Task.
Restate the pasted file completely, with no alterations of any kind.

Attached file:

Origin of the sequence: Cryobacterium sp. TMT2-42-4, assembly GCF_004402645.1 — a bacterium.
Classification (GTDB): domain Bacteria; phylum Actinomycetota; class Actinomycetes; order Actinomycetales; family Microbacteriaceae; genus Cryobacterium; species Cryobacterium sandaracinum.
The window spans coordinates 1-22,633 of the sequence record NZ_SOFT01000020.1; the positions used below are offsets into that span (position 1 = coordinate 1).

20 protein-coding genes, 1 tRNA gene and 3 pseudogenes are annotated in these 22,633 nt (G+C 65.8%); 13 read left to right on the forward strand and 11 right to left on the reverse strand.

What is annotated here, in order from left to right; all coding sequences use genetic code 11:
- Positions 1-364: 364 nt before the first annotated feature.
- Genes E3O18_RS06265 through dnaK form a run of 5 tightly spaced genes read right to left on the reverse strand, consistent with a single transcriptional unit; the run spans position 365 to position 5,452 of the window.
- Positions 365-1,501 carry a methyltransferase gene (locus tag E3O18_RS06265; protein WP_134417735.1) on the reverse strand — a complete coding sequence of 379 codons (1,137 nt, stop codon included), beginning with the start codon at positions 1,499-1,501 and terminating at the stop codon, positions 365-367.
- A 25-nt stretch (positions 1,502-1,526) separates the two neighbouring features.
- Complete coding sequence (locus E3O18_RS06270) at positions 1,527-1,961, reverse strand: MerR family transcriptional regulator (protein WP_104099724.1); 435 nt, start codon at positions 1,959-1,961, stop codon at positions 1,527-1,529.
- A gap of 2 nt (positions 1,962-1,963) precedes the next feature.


Origin of the sequence: Cryobacterium sp. TMT2-42-4, assembly GCF_004402645.1 — a bacterium.
Classification (GTDB): domain Bacteria; phylum Actinomycetota; class Actinomycetes; order Actinomycetales; family Microbacteriaceae; genus Cryobacterium; species Cryobacterium sandaracinum.
The window spans coordinates 1-22,633 of the sequence record NZ_SOFT01000020.1; the positions used below are offsets into that span (position 1 = coordinate 1).

20 protein-coding genes, 1 tRNA gene and 3 pseudogenes are annotated in these 22,633 nt (G+C 65.8%); 13 read left to right on the forward strand and 11 right to left on the reverse strand.

What is annotated here, in order from left to right; all coding sequences use genetic code 11:
- Positions 1-364: 364 nt before the first annotated feature.
- Genes E3O18_RS06265 through dnaK form a run of 5 tightly spaced genes read right to left on the reverse strand, consistent with a single transcriptional unit; the run spans position 365 to position 5,452 of the window.
- Positions 365-1,501 carry a methyltransferase gene (locus tag E3O18_RS06265; protein WP_134417735.1) on the reverse strand — a complete coding sequence of 379 codons (1,137 nt, stop codon included), beginning with the start codon at positions 1,499-1,501 and terminating at the stop codon, positions 365-367.
- A 25-nt stretch (positions 1,502-1,526) separates the two neighbouring features.
- Complete coding sequence (locus E3O18_RS06270) at positions 1,527-1,961, reverse strand: MerR family transcriptional regulator (protein WP_104099724.1); 435 nt, start codon at positions 1,959-1,961, stop codon at positions 1,527-1,529.
- A gap of 2 nt (positions 1,962-1,963) precedes the next feature.